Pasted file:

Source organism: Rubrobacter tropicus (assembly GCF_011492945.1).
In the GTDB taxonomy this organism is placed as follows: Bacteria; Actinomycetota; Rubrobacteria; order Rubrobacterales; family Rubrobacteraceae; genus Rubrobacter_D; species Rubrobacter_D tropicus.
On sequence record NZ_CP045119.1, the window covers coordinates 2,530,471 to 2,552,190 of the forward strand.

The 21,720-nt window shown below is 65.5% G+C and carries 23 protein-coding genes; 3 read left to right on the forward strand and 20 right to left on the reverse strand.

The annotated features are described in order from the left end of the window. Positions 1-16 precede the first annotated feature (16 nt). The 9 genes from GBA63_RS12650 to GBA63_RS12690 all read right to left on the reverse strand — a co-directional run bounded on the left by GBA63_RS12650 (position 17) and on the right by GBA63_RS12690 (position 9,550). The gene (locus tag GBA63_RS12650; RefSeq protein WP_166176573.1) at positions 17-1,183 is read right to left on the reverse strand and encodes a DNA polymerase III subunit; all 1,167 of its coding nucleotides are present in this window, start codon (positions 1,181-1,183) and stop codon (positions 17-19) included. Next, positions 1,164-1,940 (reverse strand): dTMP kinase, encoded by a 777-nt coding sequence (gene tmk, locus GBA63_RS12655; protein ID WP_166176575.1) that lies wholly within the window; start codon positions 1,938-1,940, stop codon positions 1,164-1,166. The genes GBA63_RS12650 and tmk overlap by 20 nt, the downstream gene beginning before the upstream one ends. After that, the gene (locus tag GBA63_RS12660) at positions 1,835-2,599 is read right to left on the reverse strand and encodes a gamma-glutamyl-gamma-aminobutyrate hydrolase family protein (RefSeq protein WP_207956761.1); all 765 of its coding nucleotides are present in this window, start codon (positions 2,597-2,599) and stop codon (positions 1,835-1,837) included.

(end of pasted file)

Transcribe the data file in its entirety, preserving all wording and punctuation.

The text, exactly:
Source organism: Rubrobacter tropicus (assembly GCF_011492945.1).
In the GTDB taxonomy this organism is placed as follows: Bacteria; Actinomycetota; Rubrobacteria; order Rubrobacterales; family Rubrobacteraceae; genus Rubrobacter_D; species Rubrobacter_D tropicus.
On sequence record NZ_CP045119.1, the window covers coordinates 2,530,471 to 2,552,190 of the forward strand.

The 21,720-nt window shown below is 65.5% G+C and carries 23 protein-coding genes; 3 read left to right on the forward strand and 20 right to left on the reverse strand.

The annotated features are described in order from the left end of the window. Positions 1-16 precede the first annotated feature (16 nt). The 9 genes from GBA63_RS12650 to GBA63_RS12690 all read right to left on the reverse strand — a co-directional run bounded on the left by GBA63_RS12650 (position 17) and on the right by GBA63_RS12690 (position 9,550). The gene (locus tag GBA63_RS12650; RefSeq protein WP_166176573.1) at positions 17-1,183 is read right to left on the reverse strand and encodes a DNA polymerase III subunit; all 1,167 of its coding nucleotides are present in this window, start codon (positions 1,181-1,183) and stop codon (positions 17-19) included. Next, positions 1,164-1,940 (reverse strand): dTMP kinase, encoded by a 777-nt coding sequence (gene tmk, locus GBA63_RS12655; protein ID WP_166176575.1) that lies wholly within the window; start codon positions 1,938-1,940, stop codon positions 1,164-1,166. The genes GBA63_RS12650 and tmk overlap by 20 nt, the downstream gene beginning before the upstream one ends. After that, the gene (locus tag GBA63_RS12660) at positions 1,835-2,599 is read right to left on the reverse strand and encodes a gamma-glutamyl-gamma-aminobutyrate hydrolase family protein (RefSeq protein WP_207956761.1); all 765 of its coding nucleotides are present in this window, start codon (positions 2,597-2,599) and stop codon (positions 1,835-1,837) included.